I find that people often conflate orofacial myofunctional therapy and myofascial release. They are two different things, but there is some overlap.
Orofacial myofunctional therapy is a hierarchical series of exercises and activities to establish the habituation of good muscle memory patterns for the facial functions of chewing, swallowing, speaking without deviation patterns, breathing, and rest without clenching, grinding, or bracing. While orofacial myology typically involves the goals of a consistent good oral rest position and balanced chewing and swallowing, we often find that oral myology treatment can have other lesser recognized benefits. It may promote normal growth & development of the structures of the face and may indirectly address other relevant problems such as sleep-breathing and muscular TMJ pain (hopefully through prevention).
With myofunctional therapy, we focus on muscle function, but fascia also surrounds each and every muscle fiber in your body. “Kinks” in the fascia can also prevent proper muscle function and have been associated with pain.
Fascia is a solid/liquid communicative, structural, and adaptive network that extends throughout your entire body. I know that fascia wasn’t covered in depth during my anatomy class in college, but it is so important. It was something that was (for the most part) overlooked until recently. We now know that it’s not just something surgeons or anatomists cut through to get to other body parts…. It’s now been established as an organ, and there’s probably a lot more to the fascial network that we don’t know just yet.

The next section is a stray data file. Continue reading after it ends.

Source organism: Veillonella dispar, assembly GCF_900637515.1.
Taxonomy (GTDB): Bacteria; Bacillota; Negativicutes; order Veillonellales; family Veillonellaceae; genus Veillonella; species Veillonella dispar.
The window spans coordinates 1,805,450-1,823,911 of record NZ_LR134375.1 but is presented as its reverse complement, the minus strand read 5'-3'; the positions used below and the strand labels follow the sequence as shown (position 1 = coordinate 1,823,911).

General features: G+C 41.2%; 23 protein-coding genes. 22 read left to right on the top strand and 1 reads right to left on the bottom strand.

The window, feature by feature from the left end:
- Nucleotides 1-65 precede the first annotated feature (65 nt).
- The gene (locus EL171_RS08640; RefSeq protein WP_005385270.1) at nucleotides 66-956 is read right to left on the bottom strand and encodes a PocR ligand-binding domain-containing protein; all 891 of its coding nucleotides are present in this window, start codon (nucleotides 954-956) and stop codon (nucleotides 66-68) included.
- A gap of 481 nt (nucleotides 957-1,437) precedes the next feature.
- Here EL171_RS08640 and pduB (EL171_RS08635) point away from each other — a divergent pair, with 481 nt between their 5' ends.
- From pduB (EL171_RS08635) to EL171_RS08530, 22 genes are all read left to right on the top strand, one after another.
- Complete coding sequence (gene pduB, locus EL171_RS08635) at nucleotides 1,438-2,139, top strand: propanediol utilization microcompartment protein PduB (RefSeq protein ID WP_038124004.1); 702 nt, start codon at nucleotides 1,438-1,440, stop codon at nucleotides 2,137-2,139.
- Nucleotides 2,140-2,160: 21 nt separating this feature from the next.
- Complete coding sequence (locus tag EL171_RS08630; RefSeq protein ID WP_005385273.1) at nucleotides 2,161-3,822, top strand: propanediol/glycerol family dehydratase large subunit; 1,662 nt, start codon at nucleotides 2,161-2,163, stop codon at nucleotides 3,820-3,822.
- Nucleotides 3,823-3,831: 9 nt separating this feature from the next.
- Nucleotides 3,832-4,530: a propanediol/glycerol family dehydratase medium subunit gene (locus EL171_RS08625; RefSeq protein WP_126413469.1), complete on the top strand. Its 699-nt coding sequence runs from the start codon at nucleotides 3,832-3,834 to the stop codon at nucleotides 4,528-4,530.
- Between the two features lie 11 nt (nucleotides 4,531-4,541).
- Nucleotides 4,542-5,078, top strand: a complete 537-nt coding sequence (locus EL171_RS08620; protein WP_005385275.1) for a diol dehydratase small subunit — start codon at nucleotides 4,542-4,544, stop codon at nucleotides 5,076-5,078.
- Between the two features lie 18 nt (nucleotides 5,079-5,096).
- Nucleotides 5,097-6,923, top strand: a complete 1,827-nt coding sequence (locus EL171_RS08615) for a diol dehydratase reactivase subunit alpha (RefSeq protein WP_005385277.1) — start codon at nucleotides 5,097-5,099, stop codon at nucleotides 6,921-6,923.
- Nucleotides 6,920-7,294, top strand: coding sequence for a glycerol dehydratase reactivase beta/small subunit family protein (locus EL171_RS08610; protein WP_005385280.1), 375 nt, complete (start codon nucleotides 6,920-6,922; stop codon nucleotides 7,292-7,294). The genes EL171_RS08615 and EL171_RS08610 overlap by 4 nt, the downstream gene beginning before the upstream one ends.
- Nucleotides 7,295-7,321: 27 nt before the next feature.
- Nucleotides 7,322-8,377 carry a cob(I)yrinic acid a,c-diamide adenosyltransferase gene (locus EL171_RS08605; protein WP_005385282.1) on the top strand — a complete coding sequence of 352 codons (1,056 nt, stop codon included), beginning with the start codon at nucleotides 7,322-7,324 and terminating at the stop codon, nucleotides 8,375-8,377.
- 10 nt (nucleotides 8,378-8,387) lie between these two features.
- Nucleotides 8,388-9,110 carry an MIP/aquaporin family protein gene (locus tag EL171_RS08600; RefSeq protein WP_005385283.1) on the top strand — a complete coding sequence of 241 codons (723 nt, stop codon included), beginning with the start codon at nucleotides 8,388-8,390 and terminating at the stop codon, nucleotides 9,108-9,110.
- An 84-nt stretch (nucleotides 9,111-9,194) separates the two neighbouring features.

Sometimes myofascial release therapy is incorporated into orofacial myofunctional therapy. Some providers, like myself, have received extra training on the treatment of fascial restrictions. Myofascial release is basically prolonged strategic touch applied to release restrictions in the fascial network. When someone presses on the skin, your brain sends messages back to your body, directing it to make changes in the fascia and muscles.
The truth is that both myofascial release therapy and orofacial myofunctional therapy can be integral components in the treatment of TMJ pain. Surgery is only effective on a very small portion of the population and should be only considered as a last resort.